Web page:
The Origins of Apostolic Succession and Episcopal Lineage

Dear friends and forum users,

Recently I got very interested in the Apostolic Succession and the Episcopal Lineage. I found it fascinating that every Catholic bishop could trace his back their "episcopal ancestors" back to Jesus and His Apostels.

Now, I already saw the wonderful site Catholic Hierarchy. A beautiful work in progress. But unfortunantly it does not contain information about the episcopal lineage from starting from the Apostles. And that is where I am interested in. Who did the Apostles ordain as bishops and who did they on their turn ordain as bishops? I can't seem to find (complete) information about this online, so I was thinking this could be a small project on this forum. Gathering information about the first episcopal ordinations (preferably with references!).

To give an example on the list:

Saint Peter (possibly died AD 67), Prince of the Apostles and first Bishop of Rome
[LIST]
]1. **Saint Evodius* (died around AD 69), Bishop of Antioch as successor of Saint Peter. Ordained at Antioch in AD 53.
[/LIST]

You could say that the remaining 11 Apostles ordained St. Matthias to replace Judas.

I think that St. Paul ordained St. Timothy??

Peace,
Phil

I think that St. Paul ordained St. Timothy??

Correct, but which of the Twelve ordained St. Paul?

  1. Saint Peter (possibly died AD 67), Prince of the Apostles and first Bishop of Rome. [LIST] ]1.1. **Saint Evodius* (died around AD 69), Bishop of Antioch as successor of Saint Peter. Ordained at Antioch in AD 53. [/LIST]

...
[LIST]
]X.1. **Saint Paul* (born around AD 5 - died around AD 67), Apostle to the Gentiles.
[LIST]
]X.1.1. **Saint Timothy* (died around AD 80), Bishop of Ephesus. Ordained at Ephesus in AD 65.
[/LIST][/LIST]
X. Unspecified.
[LIST]
]X.1. **Saint Matthias* (died around AD 80), ordained by the Apostels as a successor of Judas Iskariot.
[/LIST]

An adding and reviving. :wink:

There are a couple theories you can make about St. Paul’s linage.

#1, you could say that Jesus ordained him especially for his mission (Jesus doesn’t have to strictly follow the rules since He’s the One who gave the rules) during the episode where Saul falls off his horse (Acts 9:1-6).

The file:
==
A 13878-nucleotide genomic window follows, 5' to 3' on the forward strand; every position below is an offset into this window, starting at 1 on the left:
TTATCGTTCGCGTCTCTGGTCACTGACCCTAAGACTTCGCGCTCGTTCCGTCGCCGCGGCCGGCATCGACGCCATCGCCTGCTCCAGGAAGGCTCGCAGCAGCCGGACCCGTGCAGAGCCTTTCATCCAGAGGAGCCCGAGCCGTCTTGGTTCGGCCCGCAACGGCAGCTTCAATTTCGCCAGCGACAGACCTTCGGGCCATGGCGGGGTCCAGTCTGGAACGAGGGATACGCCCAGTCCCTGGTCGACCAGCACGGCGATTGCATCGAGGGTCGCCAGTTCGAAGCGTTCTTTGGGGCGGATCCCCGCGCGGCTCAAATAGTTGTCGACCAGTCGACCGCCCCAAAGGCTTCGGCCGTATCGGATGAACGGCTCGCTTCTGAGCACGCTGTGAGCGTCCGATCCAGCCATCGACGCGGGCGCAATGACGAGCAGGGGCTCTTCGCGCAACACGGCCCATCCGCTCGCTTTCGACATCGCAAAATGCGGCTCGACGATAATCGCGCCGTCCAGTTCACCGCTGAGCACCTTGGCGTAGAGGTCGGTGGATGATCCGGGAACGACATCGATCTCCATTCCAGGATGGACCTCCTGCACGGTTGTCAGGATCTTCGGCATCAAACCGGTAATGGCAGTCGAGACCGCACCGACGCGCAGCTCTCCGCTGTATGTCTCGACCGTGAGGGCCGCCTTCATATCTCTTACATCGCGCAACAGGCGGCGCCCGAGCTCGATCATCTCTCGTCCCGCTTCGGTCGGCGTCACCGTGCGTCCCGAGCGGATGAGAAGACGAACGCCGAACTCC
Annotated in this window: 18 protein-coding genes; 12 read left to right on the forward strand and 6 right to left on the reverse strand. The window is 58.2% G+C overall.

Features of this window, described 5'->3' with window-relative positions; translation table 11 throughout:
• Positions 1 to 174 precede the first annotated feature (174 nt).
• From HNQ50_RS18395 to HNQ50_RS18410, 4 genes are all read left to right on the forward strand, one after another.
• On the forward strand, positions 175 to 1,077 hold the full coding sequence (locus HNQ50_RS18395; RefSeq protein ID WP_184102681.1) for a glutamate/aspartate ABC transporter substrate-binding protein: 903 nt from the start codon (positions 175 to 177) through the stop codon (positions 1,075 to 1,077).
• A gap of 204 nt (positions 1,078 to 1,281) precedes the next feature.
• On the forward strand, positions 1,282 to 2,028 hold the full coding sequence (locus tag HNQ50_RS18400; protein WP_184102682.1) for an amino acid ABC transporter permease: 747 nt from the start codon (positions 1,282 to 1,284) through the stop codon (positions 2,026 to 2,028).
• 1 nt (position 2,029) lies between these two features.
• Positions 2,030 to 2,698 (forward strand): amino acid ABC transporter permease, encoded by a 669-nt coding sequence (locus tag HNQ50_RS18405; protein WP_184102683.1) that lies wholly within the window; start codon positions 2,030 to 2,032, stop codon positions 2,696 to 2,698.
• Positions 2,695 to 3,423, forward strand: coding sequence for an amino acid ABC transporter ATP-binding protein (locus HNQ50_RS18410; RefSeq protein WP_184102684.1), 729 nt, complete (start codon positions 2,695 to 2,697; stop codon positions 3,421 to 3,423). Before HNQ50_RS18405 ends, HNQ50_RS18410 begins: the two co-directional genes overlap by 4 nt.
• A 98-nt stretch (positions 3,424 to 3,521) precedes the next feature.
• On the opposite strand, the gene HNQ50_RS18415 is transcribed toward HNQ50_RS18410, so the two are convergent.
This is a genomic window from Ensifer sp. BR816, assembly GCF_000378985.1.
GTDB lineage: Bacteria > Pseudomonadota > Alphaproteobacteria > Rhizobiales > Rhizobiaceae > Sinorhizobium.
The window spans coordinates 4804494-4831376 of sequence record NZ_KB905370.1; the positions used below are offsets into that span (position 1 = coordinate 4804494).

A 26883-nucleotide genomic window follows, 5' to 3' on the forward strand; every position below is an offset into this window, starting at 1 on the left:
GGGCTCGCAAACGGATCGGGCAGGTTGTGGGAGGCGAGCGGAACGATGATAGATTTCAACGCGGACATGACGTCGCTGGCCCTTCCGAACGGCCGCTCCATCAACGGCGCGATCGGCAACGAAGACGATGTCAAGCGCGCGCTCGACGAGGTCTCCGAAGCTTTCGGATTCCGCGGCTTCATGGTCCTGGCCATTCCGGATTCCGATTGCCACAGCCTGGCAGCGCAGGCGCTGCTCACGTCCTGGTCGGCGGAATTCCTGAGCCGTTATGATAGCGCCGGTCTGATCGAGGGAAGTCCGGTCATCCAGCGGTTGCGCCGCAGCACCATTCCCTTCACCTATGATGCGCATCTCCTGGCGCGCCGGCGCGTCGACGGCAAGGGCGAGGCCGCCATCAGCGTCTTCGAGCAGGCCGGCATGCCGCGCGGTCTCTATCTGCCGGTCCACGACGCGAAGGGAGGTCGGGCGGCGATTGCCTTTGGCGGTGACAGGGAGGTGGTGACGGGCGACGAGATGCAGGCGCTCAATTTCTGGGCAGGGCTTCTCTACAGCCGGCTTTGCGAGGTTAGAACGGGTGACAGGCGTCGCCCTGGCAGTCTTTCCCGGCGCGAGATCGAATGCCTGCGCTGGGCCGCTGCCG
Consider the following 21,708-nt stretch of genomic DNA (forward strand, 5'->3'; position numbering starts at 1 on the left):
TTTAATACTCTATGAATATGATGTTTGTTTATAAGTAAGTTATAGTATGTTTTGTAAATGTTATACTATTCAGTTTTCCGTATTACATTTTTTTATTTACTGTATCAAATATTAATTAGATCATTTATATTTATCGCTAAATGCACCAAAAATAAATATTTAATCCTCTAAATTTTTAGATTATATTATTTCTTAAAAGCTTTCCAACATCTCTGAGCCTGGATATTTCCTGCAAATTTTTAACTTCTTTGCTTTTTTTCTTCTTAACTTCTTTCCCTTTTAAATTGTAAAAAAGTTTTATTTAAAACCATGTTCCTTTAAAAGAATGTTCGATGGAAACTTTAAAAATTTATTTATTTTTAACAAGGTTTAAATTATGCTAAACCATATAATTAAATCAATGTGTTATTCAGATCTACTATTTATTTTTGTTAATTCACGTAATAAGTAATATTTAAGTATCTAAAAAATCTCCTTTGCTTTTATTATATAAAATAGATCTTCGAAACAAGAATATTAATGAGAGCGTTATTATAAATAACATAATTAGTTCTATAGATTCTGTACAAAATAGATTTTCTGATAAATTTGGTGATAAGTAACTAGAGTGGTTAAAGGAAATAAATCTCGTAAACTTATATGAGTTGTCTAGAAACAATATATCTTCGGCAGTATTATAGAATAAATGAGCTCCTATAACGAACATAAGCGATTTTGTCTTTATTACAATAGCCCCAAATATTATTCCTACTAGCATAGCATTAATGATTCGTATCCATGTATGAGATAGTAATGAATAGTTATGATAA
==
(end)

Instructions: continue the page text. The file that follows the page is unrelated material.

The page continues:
#2, Ananias laid his hands on Saul (Acts 9:17), and for all we know Ananias could have been a bishop, although it could have also have been the Sacrament of the Sick.

#3, Paul and Barabus we chosen to be “set apart” by the Holy Spiri at Antioch, and both had hands laid on them (Acts 13:2-3) and were sent out by the Holy Spirit (Acts 13:4). Although, it mentions that Antioch only had prophets and teachers, and there is no mention of elders (Acts 13:1).

Antioch was the third largest Roman city. Evodius went with Saint Peter according to Bishop Eusebius. History of the Catholic Church was a book written by Bishop Eusebius. It tells us that Peter was the first Bishop of Antioch and when he left Antioch to go to Rome he ordained Evodius to be the second Bishop of Antioch so he had to ordain him before leaving the city. Eusebius tells us in his book that Peter ordained Evodius. The third Bishop was Ignatius of Antioch who was famous as a martyr because he wrote seven letters on his way to Rome to be a martyr. Acts 13: 1-3 tells us that Barnabas and Saul were set apart for the work of the Holy Spirit. Saul and Paul is the same person. Saint Luke in Acts of the Apostles never called Paul an Apostle until chapter 14 verse 14 and in some Bible verse 13. So it had to be Bishop Evodius who laid hands on Barnabas and Paul because they are both called Apostles. Before Acts 13; 3 neither Barnabas nor Paul were called an Apostles. So I come to the conclusion because of the time line that Bishop Evodius ordained Saint Paul. So Saint Peter ordained Bishop Evodius. Bishop Evodius ordained Saint Paul and Saint Paul ordained Timothy showing the apostolic succession to the forth generation.

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